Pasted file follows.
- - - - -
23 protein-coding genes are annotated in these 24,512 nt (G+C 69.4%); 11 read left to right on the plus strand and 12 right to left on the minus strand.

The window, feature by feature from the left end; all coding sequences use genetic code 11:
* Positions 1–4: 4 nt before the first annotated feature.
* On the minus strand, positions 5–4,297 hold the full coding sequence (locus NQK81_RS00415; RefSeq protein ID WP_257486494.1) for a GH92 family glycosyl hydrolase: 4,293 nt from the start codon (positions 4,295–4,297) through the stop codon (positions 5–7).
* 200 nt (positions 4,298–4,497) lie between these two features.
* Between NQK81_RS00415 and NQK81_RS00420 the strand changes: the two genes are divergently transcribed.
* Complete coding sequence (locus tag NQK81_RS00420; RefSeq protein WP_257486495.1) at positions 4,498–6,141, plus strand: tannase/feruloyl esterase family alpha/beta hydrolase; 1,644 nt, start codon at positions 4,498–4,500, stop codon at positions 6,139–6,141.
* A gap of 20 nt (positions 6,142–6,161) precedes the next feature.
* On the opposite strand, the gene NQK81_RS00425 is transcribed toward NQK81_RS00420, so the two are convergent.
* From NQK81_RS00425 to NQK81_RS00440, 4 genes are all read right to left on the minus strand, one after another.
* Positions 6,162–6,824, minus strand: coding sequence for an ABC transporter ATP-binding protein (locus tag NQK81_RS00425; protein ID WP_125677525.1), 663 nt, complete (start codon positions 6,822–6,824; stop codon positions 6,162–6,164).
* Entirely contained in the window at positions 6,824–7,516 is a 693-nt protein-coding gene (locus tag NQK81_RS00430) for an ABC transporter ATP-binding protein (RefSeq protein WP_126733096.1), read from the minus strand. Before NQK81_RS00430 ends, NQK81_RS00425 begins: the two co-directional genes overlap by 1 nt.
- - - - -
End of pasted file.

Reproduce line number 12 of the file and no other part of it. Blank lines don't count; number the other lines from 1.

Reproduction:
* Entirely contained in the window at positions 6,824–7,516 is a 693-nt protein-coding gene (locus tag NQK81_RS00430) for an ABC transporter ATP-binding protein (RefSeq protein WP_126733096.1), read from the minus strand. Before NQK81_RS00430 ends, NQK81_RS00425 begins: the two co-directional genes overlap by 1 nt.